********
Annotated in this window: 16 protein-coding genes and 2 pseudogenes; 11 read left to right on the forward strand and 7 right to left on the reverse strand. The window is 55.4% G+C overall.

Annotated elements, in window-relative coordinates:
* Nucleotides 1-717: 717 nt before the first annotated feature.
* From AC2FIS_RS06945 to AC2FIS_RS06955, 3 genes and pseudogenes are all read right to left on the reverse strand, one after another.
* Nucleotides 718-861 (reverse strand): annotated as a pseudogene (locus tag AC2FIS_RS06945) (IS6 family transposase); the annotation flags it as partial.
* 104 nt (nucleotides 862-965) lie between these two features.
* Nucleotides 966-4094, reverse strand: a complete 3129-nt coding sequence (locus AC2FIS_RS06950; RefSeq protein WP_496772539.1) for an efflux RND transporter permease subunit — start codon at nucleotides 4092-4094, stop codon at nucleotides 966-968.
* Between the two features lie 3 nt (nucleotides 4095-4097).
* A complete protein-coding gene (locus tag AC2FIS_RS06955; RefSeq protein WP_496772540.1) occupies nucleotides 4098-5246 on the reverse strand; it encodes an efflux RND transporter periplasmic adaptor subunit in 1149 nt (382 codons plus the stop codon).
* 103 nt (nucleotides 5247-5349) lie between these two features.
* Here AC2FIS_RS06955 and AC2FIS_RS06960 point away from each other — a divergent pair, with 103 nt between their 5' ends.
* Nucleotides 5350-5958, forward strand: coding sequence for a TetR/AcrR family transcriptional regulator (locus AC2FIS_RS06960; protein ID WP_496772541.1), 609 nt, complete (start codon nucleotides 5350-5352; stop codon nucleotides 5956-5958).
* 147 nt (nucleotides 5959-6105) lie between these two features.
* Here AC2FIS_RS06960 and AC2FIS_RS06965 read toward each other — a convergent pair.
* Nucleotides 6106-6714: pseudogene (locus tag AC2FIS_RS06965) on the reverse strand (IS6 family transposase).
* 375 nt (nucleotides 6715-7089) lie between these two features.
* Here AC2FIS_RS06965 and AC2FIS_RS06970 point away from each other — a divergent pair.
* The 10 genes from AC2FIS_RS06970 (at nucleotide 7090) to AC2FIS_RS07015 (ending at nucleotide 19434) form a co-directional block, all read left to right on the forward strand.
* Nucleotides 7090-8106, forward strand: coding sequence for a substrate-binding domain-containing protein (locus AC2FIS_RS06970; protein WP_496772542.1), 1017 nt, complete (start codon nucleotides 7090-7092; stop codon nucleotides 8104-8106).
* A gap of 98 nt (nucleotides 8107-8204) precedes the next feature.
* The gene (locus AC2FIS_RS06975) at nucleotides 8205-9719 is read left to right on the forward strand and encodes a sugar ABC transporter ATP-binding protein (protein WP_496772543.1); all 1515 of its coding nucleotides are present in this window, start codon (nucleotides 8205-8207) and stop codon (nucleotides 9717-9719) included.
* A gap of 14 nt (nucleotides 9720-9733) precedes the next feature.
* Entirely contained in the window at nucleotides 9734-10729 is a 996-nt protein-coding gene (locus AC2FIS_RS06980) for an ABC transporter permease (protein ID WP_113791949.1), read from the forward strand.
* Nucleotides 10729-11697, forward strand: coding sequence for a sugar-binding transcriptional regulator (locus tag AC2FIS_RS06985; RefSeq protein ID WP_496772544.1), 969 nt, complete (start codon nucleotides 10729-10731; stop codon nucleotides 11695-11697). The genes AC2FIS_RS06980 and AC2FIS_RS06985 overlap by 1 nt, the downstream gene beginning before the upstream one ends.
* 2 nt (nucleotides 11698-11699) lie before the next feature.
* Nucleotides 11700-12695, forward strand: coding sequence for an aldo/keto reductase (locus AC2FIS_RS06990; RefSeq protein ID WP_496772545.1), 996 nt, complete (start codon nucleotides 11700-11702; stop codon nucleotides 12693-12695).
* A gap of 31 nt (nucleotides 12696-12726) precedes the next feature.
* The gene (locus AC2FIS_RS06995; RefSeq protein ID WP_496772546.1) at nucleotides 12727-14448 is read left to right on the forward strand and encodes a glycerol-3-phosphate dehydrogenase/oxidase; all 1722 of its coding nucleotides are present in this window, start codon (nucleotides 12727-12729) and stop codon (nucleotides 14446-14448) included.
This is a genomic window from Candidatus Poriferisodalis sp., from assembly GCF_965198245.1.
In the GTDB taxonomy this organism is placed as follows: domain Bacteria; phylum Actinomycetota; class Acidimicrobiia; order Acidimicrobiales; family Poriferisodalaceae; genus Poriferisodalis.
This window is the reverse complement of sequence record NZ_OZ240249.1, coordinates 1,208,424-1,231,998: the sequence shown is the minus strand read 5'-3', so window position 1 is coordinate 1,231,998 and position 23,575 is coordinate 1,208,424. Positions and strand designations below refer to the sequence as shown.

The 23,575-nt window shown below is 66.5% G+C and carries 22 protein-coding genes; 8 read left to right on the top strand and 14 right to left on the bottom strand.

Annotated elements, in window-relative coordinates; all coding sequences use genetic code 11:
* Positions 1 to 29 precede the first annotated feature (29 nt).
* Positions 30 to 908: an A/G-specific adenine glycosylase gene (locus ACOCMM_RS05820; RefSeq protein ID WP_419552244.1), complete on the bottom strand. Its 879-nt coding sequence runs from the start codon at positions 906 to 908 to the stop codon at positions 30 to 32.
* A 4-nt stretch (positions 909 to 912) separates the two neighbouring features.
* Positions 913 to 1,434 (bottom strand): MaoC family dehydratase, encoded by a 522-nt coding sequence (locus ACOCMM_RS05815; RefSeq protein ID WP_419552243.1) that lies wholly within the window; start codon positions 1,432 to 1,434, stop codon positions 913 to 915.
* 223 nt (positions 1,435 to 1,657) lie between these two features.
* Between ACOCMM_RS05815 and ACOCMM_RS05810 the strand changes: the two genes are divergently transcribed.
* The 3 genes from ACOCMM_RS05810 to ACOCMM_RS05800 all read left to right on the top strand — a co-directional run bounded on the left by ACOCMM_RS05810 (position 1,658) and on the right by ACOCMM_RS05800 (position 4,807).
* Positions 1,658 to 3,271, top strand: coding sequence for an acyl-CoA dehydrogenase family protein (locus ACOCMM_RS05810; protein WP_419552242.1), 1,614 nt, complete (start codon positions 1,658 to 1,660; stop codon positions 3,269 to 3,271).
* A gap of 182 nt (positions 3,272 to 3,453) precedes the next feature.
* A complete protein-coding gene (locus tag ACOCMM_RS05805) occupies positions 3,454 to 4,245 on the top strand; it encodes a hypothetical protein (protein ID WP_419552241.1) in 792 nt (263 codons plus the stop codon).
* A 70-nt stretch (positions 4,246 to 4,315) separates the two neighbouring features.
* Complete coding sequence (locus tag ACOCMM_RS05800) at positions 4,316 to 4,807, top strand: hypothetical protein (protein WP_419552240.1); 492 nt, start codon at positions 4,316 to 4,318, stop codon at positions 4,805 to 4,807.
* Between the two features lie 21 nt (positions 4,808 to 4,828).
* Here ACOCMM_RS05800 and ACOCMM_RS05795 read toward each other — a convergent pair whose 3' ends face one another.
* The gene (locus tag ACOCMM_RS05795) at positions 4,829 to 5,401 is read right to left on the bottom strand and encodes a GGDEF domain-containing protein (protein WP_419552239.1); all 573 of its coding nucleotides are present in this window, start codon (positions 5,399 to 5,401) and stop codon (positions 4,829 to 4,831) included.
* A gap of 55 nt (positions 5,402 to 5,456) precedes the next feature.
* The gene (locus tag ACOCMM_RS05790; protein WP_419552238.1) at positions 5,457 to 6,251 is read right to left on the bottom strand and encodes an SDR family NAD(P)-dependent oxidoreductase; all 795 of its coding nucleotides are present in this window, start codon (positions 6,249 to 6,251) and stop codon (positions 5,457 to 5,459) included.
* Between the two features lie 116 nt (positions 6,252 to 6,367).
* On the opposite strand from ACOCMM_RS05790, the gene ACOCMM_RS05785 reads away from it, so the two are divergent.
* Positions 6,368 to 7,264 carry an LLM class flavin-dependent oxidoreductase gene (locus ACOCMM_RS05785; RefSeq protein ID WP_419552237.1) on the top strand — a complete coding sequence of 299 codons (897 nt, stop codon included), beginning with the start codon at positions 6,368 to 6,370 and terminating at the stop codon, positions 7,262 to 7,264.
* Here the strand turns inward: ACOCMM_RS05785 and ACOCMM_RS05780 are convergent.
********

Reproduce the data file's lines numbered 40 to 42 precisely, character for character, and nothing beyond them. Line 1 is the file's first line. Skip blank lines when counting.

* The 3 genes from ACOCMM_RS05810 to ACOCMM_RS05800 all read left to right on the top strand — a co-directional run bounded on the left by ACOCMM_RS05810 (position 1,658) and on the right by ACOCMM_RS05800 (position 4,807).
* Positions 1,658 to 3,271, top strand: coding sequence for an acyl-CoA dehydrogenase family protein (locus ACOCMM_RS05810; protein WP_419552242.1), 1,614 nt, complete (start codon positions 1,658 to 1,660; stop codon positions 3,269 to 3,271).
* A gap of 182 nt (positions 3,272 to 3,453) precedes the next feature.